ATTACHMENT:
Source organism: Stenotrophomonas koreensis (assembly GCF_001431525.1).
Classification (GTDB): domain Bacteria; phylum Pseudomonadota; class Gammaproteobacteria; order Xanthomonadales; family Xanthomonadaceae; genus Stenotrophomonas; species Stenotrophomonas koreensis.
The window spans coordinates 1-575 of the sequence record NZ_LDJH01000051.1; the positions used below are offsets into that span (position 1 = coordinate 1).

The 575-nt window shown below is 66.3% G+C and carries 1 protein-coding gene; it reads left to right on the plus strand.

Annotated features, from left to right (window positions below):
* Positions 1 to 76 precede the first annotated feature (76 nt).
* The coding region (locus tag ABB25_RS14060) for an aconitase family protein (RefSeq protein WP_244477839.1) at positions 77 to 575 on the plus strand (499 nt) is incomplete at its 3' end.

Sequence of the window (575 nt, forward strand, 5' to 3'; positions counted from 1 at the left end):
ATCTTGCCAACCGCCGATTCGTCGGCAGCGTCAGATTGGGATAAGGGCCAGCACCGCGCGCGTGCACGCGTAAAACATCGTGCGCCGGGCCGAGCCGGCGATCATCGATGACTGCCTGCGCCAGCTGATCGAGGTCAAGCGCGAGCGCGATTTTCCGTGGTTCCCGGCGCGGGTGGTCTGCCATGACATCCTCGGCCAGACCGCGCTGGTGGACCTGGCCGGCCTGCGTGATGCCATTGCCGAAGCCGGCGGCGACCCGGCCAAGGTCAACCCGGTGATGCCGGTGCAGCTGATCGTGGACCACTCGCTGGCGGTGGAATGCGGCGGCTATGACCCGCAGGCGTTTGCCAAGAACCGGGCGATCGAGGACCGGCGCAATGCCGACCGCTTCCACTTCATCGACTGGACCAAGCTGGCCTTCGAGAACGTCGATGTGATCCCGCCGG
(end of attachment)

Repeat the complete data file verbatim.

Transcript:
Source organism: Stenotrophomonas koreensis (assembly GCF_001431525.1).
Classification (GTDB): domain Bacteria; phylum Pseudomonadota; class Gammaproteobacteria; order Xanthomonadales; family Xanthomonadaceae; genus Stenotrophomonas; species Stenotrophomonas koreensis.
The window spans coordinates 1-575 of the sequence record NZ_LDJH01000051.1; the positions used below are offsets into that span (position 1 = coordinate 1).

The 575-nt window shown below is 66.3% G+C and carries 1 protein-coding gene; it reads left to right on the plus strand.

Annotated features, from left to right (window positions below):
* Positions 1 to 76 precede the first annotated feature (76 nt).
* The coding region (locus tag ABB25_RS14060) for an aconitase family protein (RefSeq protein WP_244477839.1) at positions 77 to 575 on the plus strand (499 nt) is incomplete at its 3' end.

Sequence of the window (575 nt, forward strand, 5' to 3'; positions counted from 1 at the left end):
ATCTTGCCAACCGCCGATTCGTCGGCAGCGTCAGATTGGGATAAGGGCCAGCACCGCGCGCGTGCACGCGTAAAACATCGTGCGCCGGGCCGAGCCGGCGATCATCGATGACTGCCTGCGCCAGCTGATCGAGGTCAAGCGCGAGCGCGATTTTCCGTGGTTCCCGGCGCGGGTGGTCTGCCATGACATCCTCGGCCAGACCGCGCTGGTGGACCTGGCCGGCCTGCGTGATGCCATTGCCGAAGCCGGCGGCGACCCGGCCAAGGTCAACCCGGTGATGCCGGTGCAGCTGATCGTGGACCACTCGCTGGCGGTGGAATGCGGCGGCTATGACCCGCAGGCGTTTGCCAAGAACCGGGCGATCGAGGACCGGCGCAATGCCGACCGCTTCCACTTCATCGACTGGACCAAGCTGGCCTTCGAGAACGTCGATGTGATCCCGCCGG